I’ve been a fan of Recce’s “whimsical” 3D mobile mapping interface since I first got a demo a couple of years ago from former Googler Bart Denny. Recce’s UI is fun and different from the mapping leaders, Google, Nokia, Microsoft, Mapquest and Apple. But given the dominance of these companies and their consumer mindshare, Recce’s bid seemed like quite a long shot.
Recce is also very ambitious about what it’s trying to create (or at least it was when it launched). It doesn’t really see itself as a pure mapping startup or provider. The founders have sought to build something broader that can take in a wide range of offline information and local content from many different sources.
To date Recce has only generated maps for three cities: London, New York and San Francisco. However I’m told maps for the full US and UK are coming soon.
In a provocative move, Recce also recently produced a 3D mapping app (Melbourne, Australia) for local search purveyor Sensis, published under the Sensis mapping brand Whereis (pictured above). My understanding is that like most startups Recce has limited engineering resources and so has to be careful where it deploys them. However the company could easily pursue an interesting path as a white label mapping provider for third party publishers.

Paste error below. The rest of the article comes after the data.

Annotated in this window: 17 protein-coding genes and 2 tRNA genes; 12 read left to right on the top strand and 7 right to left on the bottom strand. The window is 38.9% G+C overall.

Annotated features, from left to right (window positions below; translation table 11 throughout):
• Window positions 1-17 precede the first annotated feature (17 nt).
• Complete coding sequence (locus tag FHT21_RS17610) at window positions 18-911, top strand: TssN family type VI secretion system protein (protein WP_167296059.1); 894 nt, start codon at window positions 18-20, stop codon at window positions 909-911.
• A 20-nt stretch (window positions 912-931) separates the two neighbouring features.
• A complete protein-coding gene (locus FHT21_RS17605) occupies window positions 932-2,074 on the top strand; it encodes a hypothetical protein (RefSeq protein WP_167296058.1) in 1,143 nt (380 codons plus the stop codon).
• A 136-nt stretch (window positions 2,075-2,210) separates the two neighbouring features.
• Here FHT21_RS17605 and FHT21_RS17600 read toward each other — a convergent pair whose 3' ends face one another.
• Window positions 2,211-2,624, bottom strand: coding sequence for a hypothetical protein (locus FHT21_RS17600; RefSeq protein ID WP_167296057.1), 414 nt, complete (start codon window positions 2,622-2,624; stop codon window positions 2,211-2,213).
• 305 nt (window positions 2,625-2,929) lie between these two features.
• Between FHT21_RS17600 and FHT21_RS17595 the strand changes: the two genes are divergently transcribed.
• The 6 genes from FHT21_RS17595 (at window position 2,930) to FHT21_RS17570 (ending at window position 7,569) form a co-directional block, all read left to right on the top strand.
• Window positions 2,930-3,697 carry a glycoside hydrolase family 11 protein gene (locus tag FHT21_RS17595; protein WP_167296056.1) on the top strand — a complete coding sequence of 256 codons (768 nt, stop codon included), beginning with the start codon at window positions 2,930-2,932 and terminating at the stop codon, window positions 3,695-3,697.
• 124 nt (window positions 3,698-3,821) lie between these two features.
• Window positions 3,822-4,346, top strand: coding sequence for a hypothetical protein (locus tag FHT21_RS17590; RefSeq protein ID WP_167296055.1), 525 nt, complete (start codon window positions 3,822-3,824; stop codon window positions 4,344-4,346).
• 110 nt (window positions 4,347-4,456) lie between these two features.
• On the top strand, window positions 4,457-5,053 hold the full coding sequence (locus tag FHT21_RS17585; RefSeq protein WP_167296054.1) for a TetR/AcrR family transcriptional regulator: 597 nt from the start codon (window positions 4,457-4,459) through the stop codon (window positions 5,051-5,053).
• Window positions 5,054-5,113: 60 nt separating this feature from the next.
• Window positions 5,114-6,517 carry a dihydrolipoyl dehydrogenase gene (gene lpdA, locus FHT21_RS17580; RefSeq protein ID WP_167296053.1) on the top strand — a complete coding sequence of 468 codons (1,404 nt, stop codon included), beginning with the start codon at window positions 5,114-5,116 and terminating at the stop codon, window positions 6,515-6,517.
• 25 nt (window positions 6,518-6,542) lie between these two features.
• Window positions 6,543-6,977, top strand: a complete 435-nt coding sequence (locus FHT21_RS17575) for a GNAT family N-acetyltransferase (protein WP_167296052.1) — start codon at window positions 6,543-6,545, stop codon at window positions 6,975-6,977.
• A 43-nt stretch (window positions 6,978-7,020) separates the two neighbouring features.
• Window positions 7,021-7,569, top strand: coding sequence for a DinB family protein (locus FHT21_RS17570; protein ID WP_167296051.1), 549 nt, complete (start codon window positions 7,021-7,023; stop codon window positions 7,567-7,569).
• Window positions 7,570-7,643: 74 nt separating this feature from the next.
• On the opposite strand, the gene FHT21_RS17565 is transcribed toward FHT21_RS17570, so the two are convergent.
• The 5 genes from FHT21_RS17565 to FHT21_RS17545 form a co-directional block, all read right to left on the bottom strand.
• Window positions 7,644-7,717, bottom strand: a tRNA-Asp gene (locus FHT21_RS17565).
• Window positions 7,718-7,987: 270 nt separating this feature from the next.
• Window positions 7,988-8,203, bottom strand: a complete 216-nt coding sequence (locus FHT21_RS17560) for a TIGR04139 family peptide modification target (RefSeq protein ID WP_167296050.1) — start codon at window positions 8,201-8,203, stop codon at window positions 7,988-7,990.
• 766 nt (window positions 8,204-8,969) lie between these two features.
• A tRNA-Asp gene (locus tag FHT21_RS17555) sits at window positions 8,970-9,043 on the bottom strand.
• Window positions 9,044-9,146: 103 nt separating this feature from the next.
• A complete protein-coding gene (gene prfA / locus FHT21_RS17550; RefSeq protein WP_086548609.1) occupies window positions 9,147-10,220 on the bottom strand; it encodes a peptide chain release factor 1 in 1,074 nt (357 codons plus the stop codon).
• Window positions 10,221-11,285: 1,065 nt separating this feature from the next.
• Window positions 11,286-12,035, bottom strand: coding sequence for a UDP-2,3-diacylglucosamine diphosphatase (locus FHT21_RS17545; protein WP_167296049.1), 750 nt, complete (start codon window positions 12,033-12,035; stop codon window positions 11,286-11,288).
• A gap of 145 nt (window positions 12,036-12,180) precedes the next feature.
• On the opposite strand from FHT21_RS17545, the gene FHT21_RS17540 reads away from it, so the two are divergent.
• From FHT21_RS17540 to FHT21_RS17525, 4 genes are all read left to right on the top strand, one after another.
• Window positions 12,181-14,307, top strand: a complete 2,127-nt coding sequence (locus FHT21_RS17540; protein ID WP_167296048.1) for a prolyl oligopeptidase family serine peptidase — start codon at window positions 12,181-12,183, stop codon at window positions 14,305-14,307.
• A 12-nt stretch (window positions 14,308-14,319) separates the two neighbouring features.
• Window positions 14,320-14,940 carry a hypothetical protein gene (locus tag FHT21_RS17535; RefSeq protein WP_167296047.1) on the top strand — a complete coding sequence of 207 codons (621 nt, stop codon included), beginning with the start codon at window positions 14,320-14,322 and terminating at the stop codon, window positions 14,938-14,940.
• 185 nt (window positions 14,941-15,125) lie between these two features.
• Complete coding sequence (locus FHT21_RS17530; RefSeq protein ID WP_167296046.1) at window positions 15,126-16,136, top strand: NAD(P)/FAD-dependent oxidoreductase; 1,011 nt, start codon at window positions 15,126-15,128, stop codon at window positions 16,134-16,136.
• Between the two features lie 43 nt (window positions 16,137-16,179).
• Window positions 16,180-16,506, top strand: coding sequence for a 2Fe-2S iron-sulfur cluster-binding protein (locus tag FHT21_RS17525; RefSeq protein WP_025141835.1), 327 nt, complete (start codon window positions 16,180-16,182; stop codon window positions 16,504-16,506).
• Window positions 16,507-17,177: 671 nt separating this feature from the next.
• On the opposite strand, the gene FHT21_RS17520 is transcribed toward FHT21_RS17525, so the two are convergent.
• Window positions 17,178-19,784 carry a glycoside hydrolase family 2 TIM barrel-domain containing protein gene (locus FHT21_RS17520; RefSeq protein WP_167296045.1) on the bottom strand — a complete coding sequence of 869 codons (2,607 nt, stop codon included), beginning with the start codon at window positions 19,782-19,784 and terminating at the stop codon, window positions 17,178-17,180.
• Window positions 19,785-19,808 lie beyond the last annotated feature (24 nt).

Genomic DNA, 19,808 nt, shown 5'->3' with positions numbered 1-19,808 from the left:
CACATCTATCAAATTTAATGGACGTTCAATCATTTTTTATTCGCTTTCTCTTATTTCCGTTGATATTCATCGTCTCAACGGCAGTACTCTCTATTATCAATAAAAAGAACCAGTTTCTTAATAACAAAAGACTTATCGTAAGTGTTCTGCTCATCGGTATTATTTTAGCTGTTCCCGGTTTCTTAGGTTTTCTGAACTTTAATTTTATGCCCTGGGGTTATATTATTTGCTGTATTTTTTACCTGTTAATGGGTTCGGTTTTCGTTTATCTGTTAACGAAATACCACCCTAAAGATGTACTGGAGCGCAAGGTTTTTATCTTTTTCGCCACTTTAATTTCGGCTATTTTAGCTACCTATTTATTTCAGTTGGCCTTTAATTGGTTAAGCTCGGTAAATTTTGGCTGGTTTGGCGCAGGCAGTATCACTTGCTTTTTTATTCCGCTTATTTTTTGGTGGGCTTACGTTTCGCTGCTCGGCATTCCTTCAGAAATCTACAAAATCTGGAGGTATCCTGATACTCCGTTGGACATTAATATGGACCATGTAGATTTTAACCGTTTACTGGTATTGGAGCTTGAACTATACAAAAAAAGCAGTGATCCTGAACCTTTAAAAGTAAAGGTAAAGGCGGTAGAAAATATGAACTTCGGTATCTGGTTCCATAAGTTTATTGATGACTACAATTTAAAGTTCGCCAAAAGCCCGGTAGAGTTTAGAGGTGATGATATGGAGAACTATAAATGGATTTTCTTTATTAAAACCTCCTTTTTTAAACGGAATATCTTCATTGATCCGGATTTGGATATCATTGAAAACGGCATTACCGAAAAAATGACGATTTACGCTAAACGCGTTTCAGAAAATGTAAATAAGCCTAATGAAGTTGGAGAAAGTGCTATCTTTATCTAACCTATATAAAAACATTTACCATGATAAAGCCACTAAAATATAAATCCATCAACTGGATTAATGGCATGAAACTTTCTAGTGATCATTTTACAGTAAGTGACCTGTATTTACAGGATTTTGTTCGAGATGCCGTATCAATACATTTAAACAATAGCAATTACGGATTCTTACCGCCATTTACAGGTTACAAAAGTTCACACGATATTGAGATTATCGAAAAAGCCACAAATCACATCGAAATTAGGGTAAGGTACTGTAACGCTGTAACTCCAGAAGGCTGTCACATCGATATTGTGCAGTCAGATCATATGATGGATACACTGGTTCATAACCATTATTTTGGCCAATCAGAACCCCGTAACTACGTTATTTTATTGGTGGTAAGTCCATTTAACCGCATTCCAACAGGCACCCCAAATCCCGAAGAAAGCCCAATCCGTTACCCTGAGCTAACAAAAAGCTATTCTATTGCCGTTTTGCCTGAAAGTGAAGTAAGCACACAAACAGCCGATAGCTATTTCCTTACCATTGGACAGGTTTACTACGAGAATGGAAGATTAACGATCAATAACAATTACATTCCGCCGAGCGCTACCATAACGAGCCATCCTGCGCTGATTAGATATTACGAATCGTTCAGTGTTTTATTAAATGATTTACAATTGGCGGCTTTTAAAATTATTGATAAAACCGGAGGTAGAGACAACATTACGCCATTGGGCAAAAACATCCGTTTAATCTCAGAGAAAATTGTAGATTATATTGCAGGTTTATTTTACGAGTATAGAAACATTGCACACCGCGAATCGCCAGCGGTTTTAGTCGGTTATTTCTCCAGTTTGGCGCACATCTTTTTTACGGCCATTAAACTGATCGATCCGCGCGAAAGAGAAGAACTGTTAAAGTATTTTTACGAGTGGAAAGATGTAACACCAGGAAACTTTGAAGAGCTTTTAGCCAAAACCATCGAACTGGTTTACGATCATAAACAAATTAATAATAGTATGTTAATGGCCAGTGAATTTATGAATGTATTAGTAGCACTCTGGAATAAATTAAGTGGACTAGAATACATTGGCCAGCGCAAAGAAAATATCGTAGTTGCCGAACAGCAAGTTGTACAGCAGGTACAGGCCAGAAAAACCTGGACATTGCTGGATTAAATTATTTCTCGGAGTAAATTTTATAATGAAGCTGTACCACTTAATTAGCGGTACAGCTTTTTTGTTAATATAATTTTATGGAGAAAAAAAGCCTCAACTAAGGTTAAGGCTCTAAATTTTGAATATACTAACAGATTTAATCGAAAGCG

Ideally Recce would both expand its visibility as consumer brand and simultaneously produce mapping apps for directory publishers and others in the local space. I don’t know if the Sensis “gig” was a one-off or start of a push to become a white-label provider of 3D mobile maps.
Recce is ultimately a natural acquisition candidate. However both the strength and “weakness” of Recce, from an acquisition standpoint, is the fact that its UI is very different than all the major mapping companies. By contrast, Amazon is an interesting candidate that hasn’t yet developed its own mapping experience. TripAdvisor, with its many cityguides, is another interesting potential suitor. And then there’s Facebook.